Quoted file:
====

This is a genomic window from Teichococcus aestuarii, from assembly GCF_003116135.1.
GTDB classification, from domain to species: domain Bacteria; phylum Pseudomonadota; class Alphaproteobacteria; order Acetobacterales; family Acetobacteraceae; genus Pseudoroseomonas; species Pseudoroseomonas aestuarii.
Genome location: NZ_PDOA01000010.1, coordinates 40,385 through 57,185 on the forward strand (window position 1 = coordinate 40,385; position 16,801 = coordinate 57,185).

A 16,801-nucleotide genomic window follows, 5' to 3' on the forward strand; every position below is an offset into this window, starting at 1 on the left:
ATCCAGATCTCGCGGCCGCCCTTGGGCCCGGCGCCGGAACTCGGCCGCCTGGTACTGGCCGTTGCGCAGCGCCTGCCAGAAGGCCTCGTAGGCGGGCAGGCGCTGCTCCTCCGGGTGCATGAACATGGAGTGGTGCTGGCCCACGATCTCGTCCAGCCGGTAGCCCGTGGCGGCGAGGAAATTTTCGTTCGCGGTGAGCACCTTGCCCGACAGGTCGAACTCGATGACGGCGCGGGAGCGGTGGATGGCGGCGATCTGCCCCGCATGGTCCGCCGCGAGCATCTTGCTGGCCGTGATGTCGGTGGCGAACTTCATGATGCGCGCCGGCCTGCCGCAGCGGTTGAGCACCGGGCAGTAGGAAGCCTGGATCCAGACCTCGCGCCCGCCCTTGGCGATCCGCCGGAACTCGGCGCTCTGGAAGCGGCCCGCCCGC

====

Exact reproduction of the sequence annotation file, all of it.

This is a genomic window from Teichococcus aestuarii, from assembly GCF_003116135.1.
GTDB classification, from domain to species: domain Bacteria; phylum Pseudomonadota; class Alphaproteobacteria; order Acetobacterales; family Acetobacteraceae; genus Pseudoroseomonas; species Pseudoroseomonas aestuarii.
Genome location: NZ_PDOA01000010.1, coordinates 40,385 through 57,185 on the forward strand (window position 1 = coordinate 40,385; position 16,801 = coordinate 57,185).

A 16,801-nucleotide genomic window follows, 5' to 3' on the forward strand; every position below is an offset into this window, starting at 1 on the left:
ATCCAGATCTCGCGGCCGCCCTTGGGCCCGGCGCCGGAACTCGGCCGCCTGGTACTGGCCGTTGCGCAGCGCCTGCCAGAAGGCCTCGTAGGCGGGCAGGCGCTGCTCCTCCGGGTGCATGAACATGGAGTGGTGCTGGCCCACGATCTCGTCCAGCCGGTAGCCCGTGGCGGCGAGGAAATTTTCGTTCGCGGTGAGCACCTTGCCCGACAGGTCGAACTCGATGACGGCGCGGGAGCGGTGGATGGCGGCGATCTGCCCCGCATGGTCCGCCGCGAGCATCTTGCTGGCCGTGATGTCGGTGGCGAACTTCATGATGCGCGCCGGCCTGCCGCAGCGGTTGAGCACCGGGCAGTAGGAAGCCTGGATCCAGACCTCGCGCCCGCCCTTGGCGATCCGCCGGAACTCGGCGCTCTGGAAGCGGCCCGCCCGC